How To Socialize A Puppy Before Vaccinations
Estimated Read Time: 6 minutes
Summary: Socializing a puppy is important, but you may be wary to do so before they’re properly vaccinated - which is the right hesitancy to have, pet parent! So, in this blog, we’ll learn how to socialize a puppy before vaccinations…
Did you know that the first 12-17 weeks of a puppy’s life are vital for shaping their future behavior, reactions and personality? And, socializing a puppy properly is essential for helping develop a well-adjusted, confident, and happy dog.
However, how do you socialize a puppy before their vaccinations? Most doggy daycares won’t take a dog that hasn’t had their shots!
A puppy should start receiving their first shots between 8-10 weeks of age, and their second doses should then take place between 10-12 weeks of age. You can read more about the exact canine vaccination process in our Ultimate Guide To Dog Vaccinations here.
So, if your puppy hasn’t received their full dose of shots yet, how do you ensure they’re socialized safely? Here’s our top ten 10 tips on how to give your dog the best start in life in regards to socializing before their vaccinations…
How To Socialize A Puppy Before Vaccinations
- Invite friends (of all ages and backgrounds!) to your home - just ask them to remove their shoes as these can carry outside germs in from the ground, and to sanitize their hands and their forearms before interacting with your puppy. You can also visit your friend’s houses as long as the same rules apply in terms of sanitation. Any pets that live in the house you’re visiting should be up to date on their vaccinations and known to be good at interacting with other animals. If the pet you’re visiting isn’t, this could be detrimental to your dog’s development, because if a dog is aggressive towards them or barks excessively at them, they may learn that other doggos are things to be scared of!
- Take your pup for a walk in a carrier, stroller, sling or in your arms. They mustn't walk anywhere that might have been exposed to other animal’s poop or urine though, as excrement can carry germs and parasites that may prove problematic to a puppy’s unvaccinated, vulnerable immune system.
- Make sure before you bring your pup home that any other pet you own is up to date on their vaccinations so they can socialize immediately and get comfortable with each other quickly.
- Take an exercise pen and a large blanket to the park. Place your puppy on the blanket to avoid the potential germs on the grass, and keep them enclosed in their pen. This way they can watch the world and get used to outdoor noises in a germ-controlled environment.
Take your pup for rides in the car to help get them adjusted to the motion and traveling in their crate or in a secure harness and belt.
- Visit your puppy’s vet’s office so the staff can make a fuss of them and teach them that visiting the vet is a good experience, nice and early. Come armed with treats to make sure you can positively reinforce the experience for them too.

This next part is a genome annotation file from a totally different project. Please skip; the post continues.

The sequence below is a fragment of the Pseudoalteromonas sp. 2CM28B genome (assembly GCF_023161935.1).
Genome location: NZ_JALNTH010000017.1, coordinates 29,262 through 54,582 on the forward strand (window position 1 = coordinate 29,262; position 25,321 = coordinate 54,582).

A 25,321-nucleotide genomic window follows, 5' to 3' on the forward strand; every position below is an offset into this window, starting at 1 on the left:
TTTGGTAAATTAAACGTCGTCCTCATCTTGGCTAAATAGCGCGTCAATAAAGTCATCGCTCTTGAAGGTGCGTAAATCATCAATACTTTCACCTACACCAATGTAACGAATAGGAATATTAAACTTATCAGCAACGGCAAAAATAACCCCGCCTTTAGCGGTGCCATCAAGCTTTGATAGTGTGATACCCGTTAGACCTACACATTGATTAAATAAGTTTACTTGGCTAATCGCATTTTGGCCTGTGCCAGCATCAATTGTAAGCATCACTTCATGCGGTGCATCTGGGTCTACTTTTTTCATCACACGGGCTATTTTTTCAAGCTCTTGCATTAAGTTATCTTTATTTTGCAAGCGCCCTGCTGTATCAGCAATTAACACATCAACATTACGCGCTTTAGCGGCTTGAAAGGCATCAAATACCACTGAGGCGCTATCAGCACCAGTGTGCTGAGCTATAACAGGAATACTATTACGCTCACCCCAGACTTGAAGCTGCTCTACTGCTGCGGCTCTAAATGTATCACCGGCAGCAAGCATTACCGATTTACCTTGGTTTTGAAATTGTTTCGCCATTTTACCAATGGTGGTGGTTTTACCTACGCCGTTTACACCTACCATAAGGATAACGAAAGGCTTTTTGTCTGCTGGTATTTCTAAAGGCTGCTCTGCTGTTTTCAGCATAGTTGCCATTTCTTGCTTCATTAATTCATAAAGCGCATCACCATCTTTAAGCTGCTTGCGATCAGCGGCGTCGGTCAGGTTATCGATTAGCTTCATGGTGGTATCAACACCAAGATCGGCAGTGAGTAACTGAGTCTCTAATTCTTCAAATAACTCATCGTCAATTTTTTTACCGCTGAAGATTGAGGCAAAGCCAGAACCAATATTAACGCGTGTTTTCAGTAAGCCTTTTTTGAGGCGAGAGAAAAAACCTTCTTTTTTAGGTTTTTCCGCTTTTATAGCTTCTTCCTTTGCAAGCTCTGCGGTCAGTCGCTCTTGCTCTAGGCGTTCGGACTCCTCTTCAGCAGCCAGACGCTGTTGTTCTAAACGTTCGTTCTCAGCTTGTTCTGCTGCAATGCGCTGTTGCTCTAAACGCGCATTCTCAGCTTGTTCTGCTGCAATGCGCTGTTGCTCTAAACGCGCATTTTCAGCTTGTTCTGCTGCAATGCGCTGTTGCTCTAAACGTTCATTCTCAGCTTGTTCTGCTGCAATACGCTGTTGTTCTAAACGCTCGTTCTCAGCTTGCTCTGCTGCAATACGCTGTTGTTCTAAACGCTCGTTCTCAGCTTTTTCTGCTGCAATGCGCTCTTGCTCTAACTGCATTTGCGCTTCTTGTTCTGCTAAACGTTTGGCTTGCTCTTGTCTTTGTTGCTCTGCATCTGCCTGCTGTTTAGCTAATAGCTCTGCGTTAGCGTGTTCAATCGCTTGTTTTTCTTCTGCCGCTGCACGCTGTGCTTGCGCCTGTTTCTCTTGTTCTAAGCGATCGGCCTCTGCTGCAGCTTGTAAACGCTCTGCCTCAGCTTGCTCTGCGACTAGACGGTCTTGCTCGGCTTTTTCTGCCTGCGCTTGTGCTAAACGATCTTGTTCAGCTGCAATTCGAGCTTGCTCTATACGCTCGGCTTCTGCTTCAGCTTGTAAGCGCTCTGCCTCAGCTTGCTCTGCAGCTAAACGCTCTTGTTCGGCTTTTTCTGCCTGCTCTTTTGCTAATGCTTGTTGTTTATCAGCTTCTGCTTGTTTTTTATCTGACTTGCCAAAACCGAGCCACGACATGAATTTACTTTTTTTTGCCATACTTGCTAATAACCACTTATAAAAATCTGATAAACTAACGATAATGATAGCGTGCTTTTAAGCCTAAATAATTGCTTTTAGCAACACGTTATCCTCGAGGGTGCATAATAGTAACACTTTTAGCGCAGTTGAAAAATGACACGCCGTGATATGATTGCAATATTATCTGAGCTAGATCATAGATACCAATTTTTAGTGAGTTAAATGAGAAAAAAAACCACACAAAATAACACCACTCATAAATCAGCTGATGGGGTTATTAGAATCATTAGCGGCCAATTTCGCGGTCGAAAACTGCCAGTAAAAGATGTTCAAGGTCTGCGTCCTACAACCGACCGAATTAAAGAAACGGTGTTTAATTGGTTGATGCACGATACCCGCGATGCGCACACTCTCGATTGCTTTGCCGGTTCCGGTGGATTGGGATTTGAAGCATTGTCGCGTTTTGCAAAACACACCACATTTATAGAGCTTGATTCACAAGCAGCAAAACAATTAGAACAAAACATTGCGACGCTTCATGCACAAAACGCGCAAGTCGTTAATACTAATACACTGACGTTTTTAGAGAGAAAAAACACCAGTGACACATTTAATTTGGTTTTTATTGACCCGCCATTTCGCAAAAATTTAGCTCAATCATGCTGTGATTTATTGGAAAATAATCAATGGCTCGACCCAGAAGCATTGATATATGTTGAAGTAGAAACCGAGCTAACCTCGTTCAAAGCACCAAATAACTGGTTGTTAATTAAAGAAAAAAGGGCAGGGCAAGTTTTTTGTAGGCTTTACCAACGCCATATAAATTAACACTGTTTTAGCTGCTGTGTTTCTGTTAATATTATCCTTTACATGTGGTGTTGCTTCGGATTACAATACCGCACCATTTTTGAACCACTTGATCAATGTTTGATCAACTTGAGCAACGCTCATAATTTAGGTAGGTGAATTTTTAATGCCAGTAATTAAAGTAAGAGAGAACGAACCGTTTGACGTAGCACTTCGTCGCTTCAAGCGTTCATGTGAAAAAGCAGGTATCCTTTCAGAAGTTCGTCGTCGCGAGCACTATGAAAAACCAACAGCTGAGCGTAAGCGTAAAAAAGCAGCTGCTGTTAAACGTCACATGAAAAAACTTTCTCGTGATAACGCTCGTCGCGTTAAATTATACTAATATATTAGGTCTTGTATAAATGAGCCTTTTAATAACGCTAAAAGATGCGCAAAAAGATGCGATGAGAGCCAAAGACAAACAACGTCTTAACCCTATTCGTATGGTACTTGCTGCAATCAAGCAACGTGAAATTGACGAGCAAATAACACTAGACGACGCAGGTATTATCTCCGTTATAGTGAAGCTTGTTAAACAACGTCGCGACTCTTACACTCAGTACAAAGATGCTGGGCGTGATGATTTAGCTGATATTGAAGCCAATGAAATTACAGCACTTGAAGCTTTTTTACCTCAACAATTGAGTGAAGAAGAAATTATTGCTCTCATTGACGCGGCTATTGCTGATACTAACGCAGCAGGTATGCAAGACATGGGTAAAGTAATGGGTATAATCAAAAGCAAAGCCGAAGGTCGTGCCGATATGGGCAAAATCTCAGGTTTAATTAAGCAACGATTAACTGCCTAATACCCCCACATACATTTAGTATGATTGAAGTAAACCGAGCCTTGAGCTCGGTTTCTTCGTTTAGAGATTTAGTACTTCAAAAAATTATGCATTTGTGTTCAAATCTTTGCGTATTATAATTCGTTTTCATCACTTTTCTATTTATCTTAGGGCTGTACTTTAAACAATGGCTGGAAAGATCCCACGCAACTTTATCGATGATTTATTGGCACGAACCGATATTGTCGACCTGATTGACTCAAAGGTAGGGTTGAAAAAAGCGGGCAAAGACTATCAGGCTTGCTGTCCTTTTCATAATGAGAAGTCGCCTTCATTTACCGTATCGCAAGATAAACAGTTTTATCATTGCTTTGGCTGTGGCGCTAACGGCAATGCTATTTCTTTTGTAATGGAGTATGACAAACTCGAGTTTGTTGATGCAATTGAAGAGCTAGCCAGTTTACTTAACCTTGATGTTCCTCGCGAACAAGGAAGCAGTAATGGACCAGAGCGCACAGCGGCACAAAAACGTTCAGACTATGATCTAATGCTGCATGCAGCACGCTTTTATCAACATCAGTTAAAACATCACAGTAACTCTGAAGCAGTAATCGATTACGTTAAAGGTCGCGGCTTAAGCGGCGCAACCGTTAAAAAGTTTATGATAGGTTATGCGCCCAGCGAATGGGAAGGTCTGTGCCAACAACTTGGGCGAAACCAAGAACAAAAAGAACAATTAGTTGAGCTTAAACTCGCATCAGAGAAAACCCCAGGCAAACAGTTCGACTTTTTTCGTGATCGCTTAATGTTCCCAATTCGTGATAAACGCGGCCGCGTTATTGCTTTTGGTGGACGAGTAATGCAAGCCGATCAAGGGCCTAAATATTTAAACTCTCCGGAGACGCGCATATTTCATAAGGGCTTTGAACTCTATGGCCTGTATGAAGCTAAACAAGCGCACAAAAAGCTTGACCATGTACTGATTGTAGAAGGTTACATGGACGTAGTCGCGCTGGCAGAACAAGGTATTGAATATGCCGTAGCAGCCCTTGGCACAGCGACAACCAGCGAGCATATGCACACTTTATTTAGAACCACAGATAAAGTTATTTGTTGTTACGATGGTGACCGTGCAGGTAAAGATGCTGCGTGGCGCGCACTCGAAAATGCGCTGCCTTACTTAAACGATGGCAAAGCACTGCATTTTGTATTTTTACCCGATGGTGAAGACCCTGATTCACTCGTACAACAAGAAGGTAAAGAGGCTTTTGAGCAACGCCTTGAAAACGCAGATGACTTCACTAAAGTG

- In a carrier, stroller, sling or in your arms, take your pup to public spaces like dog-friendly cafes. This will help them get used to the noises and smells in areas that you intend to frequent with them often once they’re vaccinated. Just remember to not put them on the ground or near other dogs you’re not sure are vaccinated.
Vacuum the house, blow dry your hair, play music and watch TV while your pup is enjoying a treat or playing with toys. This will get them used to these noises during a positive experience so the positive association occurs and your dog isn’t surprised by these noises in the future.
(PetLab Co. Pro Tip: Think about less frequent scary noises, like fireworks or gunshots too. Play these noises at home via your phone, computer or television in a similar way so your dog isn’t spooked by them when an action film is played or events like New Year’s Eve roll around.)
- Consider taking your pup to puppy classes. A well-run, reputable and ethical puppy class will take precautions to ensure all the unvaccinated puppies are as protected as they can be from diseases while helping your pup become socialized and receive some foundational training. Simply search online “puppy socialization near me” or “puppy classes near me” and find your local ones - remember to check their ratings and the host’s credentials before you enroll!
- Remember, it’s the quality of the exposure that’s important, not the frequency. A young dog just needs to have repeated, positive experiences of social situations with humans and other animals alike in a safe, controlled way while they’re too young to be fully vaccinated. And, that includes your behavior and experience of these interactions too! Stay calm and positive yourself, and this in turn will reassure a hesitant, learning pup.
According to staff members at UK company Paws In Work, a puppy should ideally be encouraged to safely meet around 90 different people in their first 90 days of life to help ensure a well-adjusted dog. So, now it’s over to you, pet parent! Happy puppy socializing!
Author Richmond, Mardi MA CPDT-KA, CC. “11 Ways to Safely Socialize BEFORE Your Pup is Fully Vaccinated” Good Dog Santa Cruz https://www.gooddogsantacruz.com/11-ways-to-safely-socialize-before-your-pup-is-fully-vaccinated/